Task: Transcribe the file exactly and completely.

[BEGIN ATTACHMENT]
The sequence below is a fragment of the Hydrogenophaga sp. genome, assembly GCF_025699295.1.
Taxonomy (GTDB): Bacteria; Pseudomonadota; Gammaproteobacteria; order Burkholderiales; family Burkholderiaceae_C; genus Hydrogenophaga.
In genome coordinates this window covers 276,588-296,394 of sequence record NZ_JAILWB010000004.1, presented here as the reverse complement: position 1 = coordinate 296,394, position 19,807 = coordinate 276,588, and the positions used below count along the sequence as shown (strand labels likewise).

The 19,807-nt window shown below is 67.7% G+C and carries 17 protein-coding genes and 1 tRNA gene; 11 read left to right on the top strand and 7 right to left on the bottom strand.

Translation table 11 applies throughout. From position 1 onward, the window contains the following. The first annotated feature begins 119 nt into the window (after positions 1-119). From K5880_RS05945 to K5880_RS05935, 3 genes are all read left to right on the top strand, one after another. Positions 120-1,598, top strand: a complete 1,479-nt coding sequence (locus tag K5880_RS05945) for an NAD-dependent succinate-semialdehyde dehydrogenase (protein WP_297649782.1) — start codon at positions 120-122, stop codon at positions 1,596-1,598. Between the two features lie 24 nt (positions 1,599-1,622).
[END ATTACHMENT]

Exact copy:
The sequence below is a fragment of the Hydrogenophaga sp. genome, assembly GCF_025699295.1.
Taxonomy (GTDB): Bacteria; Pseudomonadota; Gammaproteobacteria; order Burkholderiales; family Burkholderiaceae_C; genus Hydrogenophaga.
In genome coordinates this window covers 276,588-296,394 of sequence record NZ_JAILWB010000004.1, presented here as the reverse complement: position 1 = coordinate 296,394, position 19,807 = coordinate 276,588, and the positions used below count along the sequence as shown (strand labels likewise).

The 19,807-nt window shown below is 67.7% G+C and carries 17 protein-coding genes and 1 tRNA gene; 11 read left to right on the top strand and 7 right to left on the bottom strand.

Translation table 11 applies throughout. From position 1 onward, the window contains the following. The first annotated feature begins 119 nt into the window (after positions 1-119). From K5880_RS05945 to K5880_RS05935, 3 genes are all read left to right on the top strand, one after another. Positions 120-1,598, top strand: a complete 1,479-nt coding sequence (locus tag K5880_RS05945) for an NAD-dependent succinate-semialdehyde dehydrogenase (protein WP_297649782.1) — start codon at positions 120-122, stop codon at positions 1,596-1,598. Between the two features lie 24 nt (positions 1,599-1,622).